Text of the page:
In today’s post, I would want to highlight on URLs within the Zend framework. Whether it is a web API or one with a front end, you always have to configure your routes. With routes, there are two major classes you need to be educated upon. And these are Literals and Segments.
As you may have already guessed, with the Zend framework, routes are built out using either one of these. There are subtle differences between a Segment and a Literal. Knowing when to use one over the other would bring convenience to your ZF (Zend framework) development. It goes without saying that it will help you derive the full benefits from using the Zend framework as a whole.
The difference between Segments and Literals
- The most noticeable difference boils down to the Literal being strict in its usage, whilst the Segment is liberal.
- Segments can do complex matching on the route with a generated regex, whilst Literals do a straight forward string comparison.
- When you need to use a URL that needs neither variables nor parameter matchings then use Literals. However if you need to reuse that same route for various purposes, then use Segments.
- Consequently, Literal routes are faster to return its output as compared to Segments, because no parameter matching is required.
- Only one possible URL (or address) can be matched against a Literal route. However multiple routes can be matched with a single Segment route.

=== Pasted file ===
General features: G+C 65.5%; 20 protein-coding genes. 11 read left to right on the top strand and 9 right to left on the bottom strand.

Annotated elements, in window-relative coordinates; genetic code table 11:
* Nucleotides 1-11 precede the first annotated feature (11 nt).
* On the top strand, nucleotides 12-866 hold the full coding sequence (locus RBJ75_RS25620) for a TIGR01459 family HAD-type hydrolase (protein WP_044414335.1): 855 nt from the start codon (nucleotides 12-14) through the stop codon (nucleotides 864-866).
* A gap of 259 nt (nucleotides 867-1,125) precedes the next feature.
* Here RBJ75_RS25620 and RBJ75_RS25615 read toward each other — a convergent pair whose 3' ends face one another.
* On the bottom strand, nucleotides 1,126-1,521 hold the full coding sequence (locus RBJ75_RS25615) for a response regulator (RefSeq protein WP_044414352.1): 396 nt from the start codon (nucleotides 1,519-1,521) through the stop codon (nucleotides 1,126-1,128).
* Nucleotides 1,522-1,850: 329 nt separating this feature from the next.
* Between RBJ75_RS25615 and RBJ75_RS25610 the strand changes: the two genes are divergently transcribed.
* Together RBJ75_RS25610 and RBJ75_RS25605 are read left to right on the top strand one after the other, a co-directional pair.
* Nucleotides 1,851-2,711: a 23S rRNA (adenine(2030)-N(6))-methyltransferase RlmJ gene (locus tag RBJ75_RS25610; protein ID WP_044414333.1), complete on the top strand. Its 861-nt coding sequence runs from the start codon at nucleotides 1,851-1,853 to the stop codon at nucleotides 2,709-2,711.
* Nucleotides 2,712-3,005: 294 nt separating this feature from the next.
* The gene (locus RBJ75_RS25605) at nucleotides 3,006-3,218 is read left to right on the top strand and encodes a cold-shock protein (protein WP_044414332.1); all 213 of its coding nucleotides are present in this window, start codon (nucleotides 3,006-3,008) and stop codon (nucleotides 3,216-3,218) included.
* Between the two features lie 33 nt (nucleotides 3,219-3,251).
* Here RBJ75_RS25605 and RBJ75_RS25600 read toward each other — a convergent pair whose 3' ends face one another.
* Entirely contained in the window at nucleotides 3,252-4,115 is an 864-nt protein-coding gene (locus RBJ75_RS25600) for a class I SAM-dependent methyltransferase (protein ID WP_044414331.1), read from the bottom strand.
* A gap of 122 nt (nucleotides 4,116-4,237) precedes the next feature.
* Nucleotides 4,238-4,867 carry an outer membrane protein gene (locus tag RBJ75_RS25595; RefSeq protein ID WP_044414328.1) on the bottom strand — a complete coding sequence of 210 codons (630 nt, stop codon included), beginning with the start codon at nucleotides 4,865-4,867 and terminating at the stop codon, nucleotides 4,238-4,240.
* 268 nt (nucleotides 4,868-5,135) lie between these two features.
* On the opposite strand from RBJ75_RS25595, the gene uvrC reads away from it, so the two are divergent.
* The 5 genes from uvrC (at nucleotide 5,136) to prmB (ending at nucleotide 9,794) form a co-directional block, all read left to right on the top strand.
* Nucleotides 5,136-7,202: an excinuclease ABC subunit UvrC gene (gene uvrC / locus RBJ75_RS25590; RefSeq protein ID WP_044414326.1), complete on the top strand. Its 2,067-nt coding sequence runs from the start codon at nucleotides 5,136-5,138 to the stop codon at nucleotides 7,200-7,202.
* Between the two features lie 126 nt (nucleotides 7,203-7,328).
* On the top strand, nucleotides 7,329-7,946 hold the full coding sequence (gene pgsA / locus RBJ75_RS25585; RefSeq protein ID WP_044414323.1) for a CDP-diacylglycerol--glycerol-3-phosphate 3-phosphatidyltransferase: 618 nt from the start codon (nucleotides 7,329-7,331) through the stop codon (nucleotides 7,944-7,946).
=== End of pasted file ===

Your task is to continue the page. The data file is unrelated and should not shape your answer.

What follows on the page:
- Different classes are called from the Http module.
- Segments require that you called the Segment class under the Http module like so
- Similarly Literals require that you called the Literal class under the Http module just like below
When would you use one over the other?
Literals are used when you want the route to be as exactly as you have written out in the module.config.php file.
Segments are used when you want variables passed in your action to replace those you have in the module.config.php file.
Segments can be written as
'type' => 'segment',
'type' => Segment::class,
Literal can be written as
'type' => 'literal',
'type' => Literal::class,
In both instances, remember to include the required classes. That is like below;
use Zend\Router\Http\Segment; use Zend\Router\Http\Literal;
An example with Segments
If we have a controller called WorkController, then we can write out a route like below
'router' => [ 'routes' => [ 'work' => [ 'type' => Segment::class, 'options' => [ 'route' => '/work[/:action[/:id]]', 'constraints' => [ 'action' => '[a-zA-Z][a-zA-Z0-9_-]*', 'id' => '[0-9]+', ], 'defaults' => [ 'controller' => Controller\WorkController::class, 'action' => 'index', ], ], ], ], ],
All this means that the action and id parameters, can be replaced by other variables. And this will still keep the route valid.
For example, the route is /work[/:action[/:id]] which will match any URL that starts with /work
The following URLs below are valid:
Many more routes can be created for this one segment route.
An example with Literals
If we have a controller called HomeController, then a can write out a route like so
'router' => [ 'routes' => [ 'home' => [ 'type' => Literal::class, 'options' => [ 'route' => '/home/address', 'defaults' => [ 'controller' => Controller\HomeController::class, 'action' => address, ], ], ], ], ],
All this means if that only the action address can be used for this route. This is the only way this route can be kept valid.
The following URLs below are valid:
Thank you for spending time with me. Let me know your thoughts on the post. Keep learning and advancing. Cheers.